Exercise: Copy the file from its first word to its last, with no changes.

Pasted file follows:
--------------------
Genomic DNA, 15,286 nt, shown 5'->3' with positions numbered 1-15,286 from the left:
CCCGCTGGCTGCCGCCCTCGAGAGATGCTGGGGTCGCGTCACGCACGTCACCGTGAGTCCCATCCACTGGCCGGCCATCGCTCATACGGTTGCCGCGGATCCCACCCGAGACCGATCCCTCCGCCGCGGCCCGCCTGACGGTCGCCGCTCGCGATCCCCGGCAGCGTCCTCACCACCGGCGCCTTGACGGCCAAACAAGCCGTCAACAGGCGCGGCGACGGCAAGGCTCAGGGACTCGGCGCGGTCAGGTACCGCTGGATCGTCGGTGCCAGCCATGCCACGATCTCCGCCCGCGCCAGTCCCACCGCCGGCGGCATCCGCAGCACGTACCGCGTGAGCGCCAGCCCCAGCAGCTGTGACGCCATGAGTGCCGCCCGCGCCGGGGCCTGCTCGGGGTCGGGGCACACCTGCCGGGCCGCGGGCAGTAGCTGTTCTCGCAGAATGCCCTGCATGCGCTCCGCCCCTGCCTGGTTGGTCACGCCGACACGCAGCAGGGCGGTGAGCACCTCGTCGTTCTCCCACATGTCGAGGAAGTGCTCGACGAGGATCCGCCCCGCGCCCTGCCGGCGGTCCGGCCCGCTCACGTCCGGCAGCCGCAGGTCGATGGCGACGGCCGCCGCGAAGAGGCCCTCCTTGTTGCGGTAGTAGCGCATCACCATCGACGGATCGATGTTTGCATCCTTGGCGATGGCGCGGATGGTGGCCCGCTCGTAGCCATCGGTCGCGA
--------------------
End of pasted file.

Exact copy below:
Genomic DNA, 15,286 nt, shown 5'->3' with positions numbered 1-15,286 from the left:
CCCGCTGGCTGCCGCCCTCGAGAGATGCTGGGGTCGCGTCACGCACGTCACCGTGAGTCCCATCCACTGGCCGGCCATCGCTCATACGGTTGCCGCGGATCCCACCCGAGACCGATCCCTCCGCCGCGGCCCGCCTGACGGTCGCCGCTCGCGATCCCCGGCAGCGTCCTCACCACCGGCGCCTTGACGGCCAAACAAGCCGTCAACAGGCGCGGCGACGGCAAGGCTCAGGGACTCGGCGCGGTCAGGTACCGCTGGATCGTCGGTGCCAGCCATGCCACGATCTCCGCCCGCGCCAGTCCCACCGCCGGCGGCATCCGCAGCACGTACCGCGTGAGCGCCAGCCCCAGCAGCTGTGACGCCATGAGTGCCGCCCGCGCCGGGGCCTGCTCGGGGTCGGGGCACACCTGCCGGGCCGCGGGCAGTAGCTGTTCTCGCAGAATGCCCTGCATGCGCTCCGCCCCTGCCTGGTTGGTCACGCCGACACGCAGCAGGGCGGTGAGCACCTCGTCGTTCTCCCACATGTCGAGGAAGTGCTCGACGAGGATCCGCCCCGCGCCCTGCCGGCGGTCCGGCCCGCTCACGTCCGGCAGCCGCAGGTCGATGGCGACGGCCGCCGCGAAGAGGCCCTCCTTGTTGCGGTAGTAGCGCATCACCATCGACGGATCGATGTTTGCATCCTTGGCGATGGCGCGGATGGTGGCCCGCTCGTAGCCATCGGTCGCGA